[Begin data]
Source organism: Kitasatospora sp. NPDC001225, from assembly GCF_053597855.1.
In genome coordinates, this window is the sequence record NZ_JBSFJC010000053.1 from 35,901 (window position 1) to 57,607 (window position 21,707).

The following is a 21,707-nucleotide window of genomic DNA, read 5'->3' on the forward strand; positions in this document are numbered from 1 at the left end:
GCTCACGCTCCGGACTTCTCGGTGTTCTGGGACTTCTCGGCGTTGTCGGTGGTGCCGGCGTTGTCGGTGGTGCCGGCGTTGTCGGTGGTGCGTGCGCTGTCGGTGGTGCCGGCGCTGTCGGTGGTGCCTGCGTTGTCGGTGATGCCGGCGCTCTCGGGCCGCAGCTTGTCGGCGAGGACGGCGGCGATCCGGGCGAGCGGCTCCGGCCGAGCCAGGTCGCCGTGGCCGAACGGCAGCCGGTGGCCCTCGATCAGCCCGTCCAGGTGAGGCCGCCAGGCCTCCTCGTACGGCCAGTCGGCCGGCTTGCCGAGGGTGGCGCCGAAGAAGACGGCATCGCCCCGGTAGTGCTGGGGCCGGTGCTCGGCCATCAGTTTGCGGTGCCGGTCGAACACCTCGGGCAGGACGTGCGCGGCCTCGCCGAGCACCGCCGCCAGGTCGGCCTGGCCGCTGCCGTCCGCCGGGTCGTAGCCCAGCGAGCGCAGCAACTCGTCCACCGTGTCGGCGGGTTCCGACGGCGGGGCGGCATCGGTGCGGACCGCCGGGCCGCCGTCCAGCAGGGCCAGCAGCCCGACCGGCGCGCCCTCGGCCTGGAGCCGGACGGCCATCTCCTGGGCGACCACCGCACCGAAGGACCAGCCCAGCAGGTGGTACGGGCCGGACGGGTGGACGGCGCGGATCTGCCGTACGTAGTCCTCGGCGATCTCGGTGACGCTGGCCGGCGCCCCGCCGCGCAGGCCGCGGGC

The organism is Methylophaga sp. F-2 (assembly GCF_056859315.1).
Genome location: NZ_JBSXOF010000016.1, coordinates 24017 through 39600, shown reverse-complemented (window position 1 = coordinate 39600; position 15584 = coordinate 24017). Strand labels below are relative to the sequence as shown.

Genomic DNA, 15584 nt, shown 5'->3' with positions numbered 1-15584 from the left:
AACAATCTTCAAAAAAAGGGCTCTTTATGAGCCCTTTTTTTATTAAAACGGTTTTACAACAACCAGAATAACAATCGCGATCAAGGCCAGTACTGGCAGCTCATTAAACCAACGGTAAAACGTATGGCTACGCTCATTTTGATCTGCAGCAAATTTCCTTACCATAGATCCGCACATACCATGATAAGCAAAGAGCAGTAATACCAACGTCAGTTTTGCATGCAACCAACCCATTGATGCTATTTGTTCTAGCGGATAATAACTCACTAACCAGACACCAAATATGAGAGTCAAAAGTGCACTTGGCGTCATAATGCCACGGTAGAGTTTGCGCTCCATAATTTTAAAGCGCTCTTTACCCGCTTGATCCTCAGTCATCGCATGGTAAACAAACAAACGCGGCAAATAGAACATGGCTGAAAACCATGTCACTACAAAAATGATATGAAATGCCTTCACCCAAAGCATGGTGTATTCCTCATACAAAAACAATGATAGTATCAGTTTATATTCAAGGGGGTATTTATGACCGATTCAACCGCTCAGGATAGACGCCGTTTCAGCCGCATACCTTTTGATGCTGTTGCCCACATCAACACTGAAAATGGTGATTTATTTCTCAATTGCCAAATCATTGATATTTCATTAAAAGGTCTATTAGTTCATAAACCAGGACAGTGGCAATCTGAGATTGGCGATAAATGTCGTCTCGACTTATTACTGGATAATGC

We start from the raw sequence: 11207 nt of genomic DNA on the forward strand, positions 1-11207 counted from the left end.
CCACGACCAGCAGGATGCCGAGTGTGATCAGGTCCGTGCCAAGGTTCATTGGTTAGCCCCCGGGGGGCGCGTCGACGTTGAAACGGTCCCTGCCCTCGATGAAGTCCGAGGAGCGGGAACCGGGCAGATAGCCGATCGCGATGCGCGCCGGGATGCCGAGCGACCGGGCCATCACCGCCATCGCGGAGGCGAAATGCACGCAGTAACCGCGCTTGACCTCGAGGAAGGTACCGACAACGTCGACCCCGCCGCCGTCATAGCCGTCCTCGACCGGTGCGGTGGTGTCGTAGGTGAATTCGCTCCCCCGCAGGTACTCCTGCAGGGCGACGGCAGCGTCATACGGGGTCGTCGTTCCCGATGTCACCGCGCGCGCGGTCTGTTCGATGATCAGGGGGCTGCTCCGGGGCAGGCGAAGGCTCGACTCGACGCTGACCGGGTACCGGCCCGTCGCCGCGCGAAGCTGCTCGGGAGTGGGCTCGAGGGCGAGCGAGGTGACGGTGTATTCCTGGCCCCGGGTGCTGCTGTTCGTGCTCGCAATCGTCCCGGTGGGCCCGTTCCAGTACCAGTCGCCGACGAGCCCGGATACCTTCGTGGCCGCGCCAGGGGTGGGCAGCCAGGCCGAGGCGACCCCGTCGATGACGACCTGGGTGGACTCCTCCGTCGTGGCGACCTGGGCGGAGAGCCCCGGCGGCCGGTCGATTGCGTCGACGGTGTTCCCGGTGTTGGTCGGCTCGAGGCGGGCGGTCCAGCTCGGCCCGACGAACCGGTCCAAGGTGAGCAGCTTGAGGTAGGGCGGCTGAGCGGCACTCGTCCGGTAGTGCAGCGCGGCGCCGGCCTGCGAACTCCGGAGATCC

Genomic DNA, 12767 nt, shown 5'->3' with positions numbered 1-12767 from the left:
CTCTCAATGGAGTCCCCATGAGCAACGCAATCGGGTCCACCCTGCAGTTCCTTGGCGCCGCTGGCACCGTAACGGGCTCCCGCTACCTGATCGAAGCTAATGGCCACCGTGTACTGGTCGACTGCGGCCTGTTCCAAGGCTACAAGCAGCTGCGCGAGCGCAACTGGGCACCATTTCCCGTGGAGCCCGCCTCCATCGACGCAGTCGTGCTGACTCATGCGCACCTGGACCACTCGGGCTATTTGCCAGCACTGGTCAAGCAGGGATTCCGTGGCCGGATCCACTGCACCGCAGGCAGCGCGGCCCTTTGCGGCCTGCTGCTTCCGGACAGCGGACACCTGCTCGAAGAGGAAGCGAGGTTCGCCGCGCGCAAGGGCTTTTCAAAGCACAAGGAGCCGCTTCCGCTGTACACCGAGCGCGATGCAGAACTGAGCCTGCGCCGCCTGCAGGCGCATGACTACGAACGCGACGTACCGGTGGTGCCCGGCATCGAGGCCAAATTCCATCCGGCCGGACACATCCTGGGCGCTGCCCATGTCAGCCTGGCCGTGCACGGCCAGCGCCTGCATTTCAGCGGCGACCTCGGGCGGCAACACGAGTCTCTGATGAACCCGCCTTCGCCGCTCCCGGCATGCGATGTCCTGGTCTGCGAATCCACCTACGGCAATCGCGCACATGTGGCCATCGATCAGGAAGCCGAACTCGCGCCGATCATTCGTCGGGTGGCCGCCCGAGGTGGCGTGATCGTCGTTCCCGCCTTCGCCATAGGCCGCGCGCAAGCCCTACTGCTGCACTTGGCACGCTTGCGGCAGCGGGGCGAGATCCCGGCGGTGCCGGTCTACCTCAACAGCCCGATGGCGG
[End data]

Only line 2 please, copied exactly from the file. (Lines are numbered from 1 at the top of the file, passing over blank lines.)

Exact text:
In genome coordinates, this window is the sequence record NZ_JBSFJC010000053.1 from 35,901 (window position 1) to 57,607 (window position 21,707).